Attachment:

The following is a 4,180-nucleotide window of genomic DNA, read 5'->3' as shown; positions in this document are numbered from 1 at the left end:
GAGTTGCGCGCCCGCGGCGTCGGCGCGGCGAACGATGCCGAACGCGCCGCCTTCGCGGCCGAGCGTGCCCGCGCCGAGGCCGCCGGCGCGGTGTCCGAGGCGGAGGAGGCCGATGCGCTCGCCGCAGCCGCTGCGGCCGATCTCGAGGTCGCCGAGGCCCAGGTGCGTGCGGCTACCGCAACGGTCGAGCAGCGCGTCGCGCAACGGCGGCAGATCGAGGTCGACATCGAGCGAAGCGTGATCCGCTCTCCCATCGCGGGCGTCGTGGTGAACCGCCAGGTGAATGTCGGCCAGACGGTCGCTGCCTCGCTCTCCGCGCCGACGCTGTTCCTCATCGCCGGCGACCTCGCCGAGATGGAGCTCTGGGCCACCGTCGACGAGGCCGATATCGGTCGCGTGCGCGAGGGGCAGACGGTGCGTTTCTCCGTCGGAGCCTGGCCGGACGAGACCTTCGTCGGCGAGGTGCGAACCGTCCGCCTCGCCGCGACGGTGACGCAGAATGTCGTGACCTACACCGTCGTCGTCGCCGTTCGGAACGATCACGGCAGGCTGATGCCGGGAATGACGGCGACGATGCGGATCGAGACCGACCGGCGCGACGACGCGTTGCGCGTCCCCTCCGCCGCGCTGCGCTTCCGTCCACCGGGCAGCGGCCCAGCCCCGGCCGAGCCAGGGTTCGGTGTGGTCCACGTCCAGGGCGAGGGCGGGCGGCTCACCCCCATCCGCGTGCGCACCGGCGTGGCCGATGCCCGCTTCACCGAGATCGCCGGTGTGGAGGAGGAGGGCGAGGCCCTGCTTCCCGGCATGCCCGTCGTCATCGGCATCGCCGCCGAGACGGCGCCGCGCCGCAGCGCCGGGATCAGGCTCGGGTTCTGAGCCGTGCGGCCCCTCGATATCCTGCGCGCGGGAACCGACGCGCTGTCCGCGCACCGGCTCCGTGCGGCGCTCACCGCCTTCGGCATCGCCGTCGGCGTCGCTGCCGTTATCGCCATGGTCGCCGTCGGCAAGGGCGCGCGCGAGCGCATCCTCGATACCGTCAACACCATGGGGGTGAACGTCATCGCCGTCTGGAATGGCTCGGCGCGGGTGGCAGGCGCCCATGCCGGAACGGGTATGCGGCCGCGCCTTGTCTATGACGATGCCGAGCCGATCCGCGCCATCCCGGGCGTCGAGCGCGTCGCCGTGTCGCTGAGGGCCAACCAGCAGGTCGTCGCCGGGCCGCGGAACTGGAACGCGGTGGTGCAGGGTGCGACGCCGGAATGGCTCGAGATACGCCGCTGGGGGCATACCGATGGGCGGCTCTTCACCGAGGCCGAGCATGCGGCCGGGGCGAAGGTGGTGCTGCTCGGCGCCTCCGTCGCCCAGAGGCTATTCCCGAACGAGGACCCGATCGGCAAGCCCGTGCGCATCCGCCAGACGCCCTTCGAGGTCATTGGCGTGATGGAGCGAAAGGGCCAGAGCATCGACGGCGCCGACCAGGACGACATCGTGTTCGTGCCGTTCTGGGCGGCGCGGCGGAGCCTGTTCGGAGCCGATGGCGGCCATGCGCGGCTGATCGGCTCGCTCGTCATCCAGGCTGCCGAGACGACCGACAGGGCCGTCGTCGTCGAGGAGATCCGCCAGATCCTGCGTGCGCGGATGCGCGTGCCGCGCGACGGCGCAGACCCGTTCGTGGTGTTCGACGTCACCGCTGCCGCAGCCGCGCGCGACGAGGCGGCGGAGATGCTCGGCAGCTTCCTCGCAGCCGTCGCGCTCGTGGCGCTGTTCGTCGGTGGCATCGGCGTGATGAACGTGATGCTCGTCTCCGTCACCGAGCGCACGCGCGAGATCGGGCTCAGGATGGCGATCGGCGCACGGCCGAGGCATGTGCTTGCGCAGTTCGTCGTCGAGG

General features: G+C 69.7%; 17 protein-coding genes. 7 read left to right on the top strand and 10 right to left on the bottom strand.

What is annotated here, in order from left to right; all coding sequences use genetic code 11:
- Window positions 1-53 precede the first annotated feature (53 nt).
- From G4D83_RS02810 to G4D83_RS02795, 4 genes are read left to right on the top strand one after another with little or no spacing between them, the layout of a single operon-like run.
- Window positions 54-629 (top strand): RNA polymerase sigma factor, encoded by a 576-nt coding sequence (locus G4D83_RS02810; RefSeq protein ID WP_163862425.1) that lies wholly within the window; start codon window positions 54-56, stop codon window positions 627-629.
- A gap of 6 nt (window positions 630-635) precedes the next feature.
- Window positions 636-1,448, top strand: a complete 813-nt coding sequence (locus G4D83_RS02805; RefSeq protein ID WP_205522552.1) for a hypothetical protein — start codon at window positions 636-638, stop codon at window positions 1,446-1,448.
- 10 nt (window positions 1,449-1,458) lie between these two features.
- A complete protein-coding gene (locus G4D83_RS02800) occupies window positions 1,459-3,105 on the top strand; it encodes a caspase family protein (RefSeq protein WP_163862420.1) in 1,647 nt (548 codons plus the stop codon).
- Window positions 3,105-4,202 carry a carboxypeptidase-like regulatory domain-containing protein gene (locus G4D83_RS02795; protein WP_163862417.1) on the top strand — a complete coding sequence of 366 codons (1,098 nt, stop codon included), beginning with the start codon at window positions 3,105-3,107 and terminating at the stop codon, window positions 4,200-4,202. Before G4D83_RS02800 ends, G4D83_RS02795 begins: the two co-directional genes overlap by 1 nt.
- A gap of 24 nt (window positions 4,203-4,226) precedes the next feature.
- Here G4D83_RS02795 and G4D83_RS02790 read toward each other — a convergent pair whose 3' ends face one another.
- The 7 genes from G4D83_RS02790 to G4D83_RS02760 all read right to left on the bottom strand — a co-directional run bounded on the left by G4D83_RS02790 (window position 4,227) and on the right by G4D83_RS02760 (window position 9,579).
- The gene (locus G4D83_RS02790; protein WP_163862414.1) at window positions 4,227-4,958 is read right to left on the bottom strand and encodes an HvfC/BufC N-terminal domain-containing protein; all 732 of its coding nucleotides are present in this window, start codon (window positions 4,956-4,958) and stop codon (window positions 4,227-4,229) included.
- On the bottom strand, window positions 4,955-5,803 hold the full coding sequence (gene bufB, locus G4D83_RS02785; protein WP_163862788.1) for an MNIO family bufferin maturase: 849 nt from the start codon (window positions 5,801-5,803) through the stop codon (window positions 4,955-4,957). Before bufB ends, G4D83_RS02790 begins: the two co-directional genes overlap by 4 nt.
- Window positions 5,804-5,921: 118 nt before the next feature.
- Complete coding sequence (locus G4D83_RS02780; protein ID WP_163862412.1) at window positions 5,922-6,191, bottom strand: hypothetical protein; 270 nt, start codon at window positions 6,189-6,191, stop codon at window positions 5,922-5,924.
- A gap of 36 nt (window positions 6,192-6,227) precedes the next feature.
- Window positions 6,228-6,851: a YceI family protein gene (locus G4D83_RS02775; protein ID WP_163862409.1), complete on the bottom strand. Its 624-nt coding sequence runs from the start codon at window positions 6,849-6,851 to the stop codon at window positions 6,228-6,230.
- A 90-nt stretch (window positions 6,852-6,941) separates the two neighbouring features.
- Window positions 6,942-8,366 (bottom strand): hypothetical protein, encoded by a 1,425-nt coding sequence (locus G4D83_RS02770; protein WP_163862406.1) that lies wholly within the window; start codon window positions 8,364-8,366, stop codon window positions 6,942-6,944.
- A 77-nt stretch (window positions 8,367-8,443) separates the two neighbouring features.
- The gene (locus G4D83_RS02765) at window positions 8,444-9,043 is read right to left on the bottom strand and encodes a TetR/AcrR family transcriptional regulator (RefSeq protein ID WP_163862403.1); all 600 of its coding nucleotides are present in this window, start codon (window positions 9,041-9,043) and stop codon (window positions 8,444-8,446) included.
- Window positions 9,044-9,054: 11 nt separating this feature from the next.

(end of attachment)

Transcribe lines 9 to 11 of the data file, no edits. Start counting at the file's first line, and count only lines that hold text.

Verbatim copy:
- Window positions 636-1,448, top strand: a complete 813-nt coding sequence (locus G4D83_RS02805; RefSeq protein ID WP_205522552.1) for a hypothetical protein — start codon at window positions 636-638, stop codon at window positions 1,446-1,448.
- 10 nt (window positions 1,449-1,458) lie between these two features.
- A complete protein-coding gene (locus G4D83_RS02800) occupies window positions 1,459-3,105 on the top strand; it encodes a caspase family protein (RefSeq protein WP_163862420.1) in 1,647 nt (548 codons plus the stop codon).